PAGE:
Serena Williams became a whole lot richer overnight, waking up in Australia on Friday morning to learn that her shares in Poshmark were valued at $18 million. That was thanks to the surging share price of the company's stock during its initial public offering on Thursday, January 14. Serena got her shares early too thanks to her position on the Board of Directors at Poshmark, which she has held since February 2019.
The Initial Statement of Beneficial Ownership of Securities that was filed by Poshmark with the U.S. Securities and Exchange Commission on behalf of Williams, 39, shows that she had the option to purchase up to 180,000 shares of common stock in the company. The filing, which was obtained by OK!, also shows that she would only have to pay $10.77 for each of those shares.
Poshmark was expected to do well on Thursday, but exceeded both predictions and expectations when it reached a high of just over $104 before dropping down just a bit to $101.50 at the closing bell. Poshmark had said in the past that the hope was to sell the shares somewhere between $36 and $39, so the fact that shares were priced at $42 for the online resale marketplace was already a win for the company.
- Serena Williams Becomes First Athlete To Make Forbes' World’s Richest Self-Made Women List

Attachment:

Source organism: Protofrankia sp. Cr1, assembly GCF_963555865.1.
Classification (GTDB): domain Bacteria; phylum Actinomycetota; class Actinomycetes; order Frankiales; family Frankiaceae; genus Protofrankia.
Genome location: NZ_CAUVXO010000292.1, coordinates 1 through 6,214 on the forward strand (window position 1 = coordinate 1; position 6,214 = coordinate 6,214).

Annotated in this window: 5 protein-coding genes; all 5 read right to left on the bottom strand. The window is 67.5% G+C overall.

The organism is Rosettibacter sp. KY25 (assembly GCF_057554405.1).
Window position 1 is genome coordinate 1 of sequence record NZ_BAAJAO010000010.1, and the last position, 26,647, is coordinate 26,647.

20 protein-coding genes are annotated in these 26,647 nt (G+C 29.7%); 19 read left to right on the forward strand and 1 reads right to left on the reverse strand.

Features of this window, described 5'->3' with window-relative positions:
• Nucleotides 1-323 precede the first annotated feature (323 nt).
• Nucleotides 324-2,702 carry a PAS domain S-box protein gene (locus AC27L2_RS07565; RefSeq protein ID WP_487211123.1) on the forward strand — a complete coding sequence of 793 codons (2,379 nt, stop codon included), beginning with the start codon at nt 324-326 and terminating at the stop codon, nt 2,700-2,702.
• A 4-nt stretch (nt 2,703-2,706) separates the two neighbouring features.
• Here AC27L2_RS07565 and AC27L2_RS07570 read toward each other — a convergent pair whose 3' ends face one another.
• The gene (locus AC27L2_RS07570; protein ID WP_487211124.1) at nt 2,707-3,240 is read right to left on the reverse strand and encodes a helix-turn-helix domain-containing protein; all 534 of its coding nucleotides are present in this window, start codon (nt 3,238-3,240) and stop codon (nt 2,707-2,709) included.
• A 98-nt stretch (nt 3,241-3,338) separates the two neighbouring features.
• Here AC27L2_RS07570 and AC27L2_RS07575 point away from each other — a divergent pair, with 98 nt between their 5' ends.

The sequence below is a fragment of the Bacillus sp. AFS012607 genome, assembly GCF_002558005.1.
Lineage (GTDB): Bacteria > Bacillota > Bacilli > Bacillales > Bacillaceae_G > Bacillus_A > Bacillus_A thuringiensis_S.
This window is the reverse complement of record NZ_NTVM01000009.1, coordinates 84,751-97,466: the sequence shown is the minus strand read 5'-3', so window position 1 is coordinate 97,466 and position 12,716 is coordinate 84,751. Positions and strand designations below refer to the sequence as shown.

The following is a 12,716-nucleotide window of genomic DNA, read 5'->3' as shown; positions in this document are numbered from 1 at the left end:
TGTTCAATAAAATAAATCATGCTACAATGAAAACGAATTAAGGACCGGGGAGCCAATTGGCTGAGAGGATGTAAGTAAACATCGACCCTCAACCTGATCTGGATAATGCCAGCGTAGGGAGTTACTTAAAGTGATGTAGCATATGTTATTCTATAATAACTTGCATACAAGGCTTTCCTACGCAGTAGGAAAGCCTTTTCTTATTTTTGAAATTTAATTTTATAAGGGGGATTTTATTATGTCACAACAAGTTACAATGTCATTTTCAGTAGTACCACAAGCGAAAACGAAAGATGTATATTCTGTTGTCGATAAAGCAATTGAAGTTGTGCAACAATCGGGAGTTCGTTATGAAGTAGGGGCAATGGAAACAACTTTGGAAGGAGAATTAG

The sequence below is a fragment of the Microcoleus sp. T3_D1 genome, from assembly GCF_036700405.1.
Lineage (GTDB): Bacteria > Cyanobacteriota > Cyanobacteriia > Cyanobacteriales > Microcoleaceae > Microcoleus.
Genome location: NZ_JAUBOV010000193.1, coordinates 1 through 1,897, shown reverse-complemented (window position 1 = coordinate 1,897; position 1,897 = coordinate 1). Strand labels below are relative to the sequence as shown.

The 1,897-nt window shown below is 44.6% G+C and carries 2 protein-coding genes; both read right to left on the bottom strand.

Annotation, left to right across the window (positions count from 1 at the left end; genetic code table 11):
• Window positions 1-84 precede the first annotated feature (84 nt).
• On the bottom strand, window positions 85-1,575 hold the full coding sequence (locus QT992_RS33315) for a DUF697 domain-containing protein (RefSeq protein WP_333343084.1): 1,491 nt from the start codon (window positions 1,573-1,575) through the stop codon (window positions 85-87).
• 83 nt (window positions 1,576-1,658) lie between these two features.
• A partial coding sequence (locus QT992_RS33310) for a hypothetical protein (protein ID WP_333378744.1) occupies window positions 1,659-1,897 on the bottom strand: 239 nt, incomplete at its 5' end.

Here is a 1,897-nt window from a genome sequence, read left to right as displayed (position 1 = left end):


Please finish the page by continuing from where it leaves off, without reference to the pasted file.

- Serena Williams Makes History As The Second Black Woman Tennis Player To Get Her Own Wheaties Box
- What Is Martha Stewart's Net Worth? How She Lost Her Status After Becoming the First Self-Made Female Billionaire
The news only got better from there, as the stock began the day trading at $97.50 — more than double the planned IPO. And Williams' gains were minor when compared to that of CEO Manish Chandra, whose stocks saw a more than $500 million increase in value. The company's valuation was out at $3 billion before trading had started on Thursday and, by the end of the day, had passed $7 billion.
Williams has used the resale site to offload her own designer duds. She then donates all the money she makes from those sales to the Yetunde Price Resource Center, the non-profit she and siblings Venus, Isha, and Lyndrea founded with their mother, Oracene, in honor of Serena's late sister. The organization offers trauma-informed programs that promote individual and community-wide healing and resiliency.
This all comes as Williams is preparing to carve her name into the history books once more by winning her 24th grand slam title at the Australian Open in two weeks. She was seen arriving in Australia on Thursday night with her husband and daughter Olympia, before getting some rest just before the markets opened and training through the rest of the trading day.
In the end, Serena paid just under $2 million for her stock that by the end of the day was valued at over $18 million. As is standard practice for Serena, she has yet to even acknowledge her big win and did not respond to requests for comment. But as the poet and cultural anthropologist once noted, Serena is smart enough to make those millions, strong enough to bear the children, then get back to business."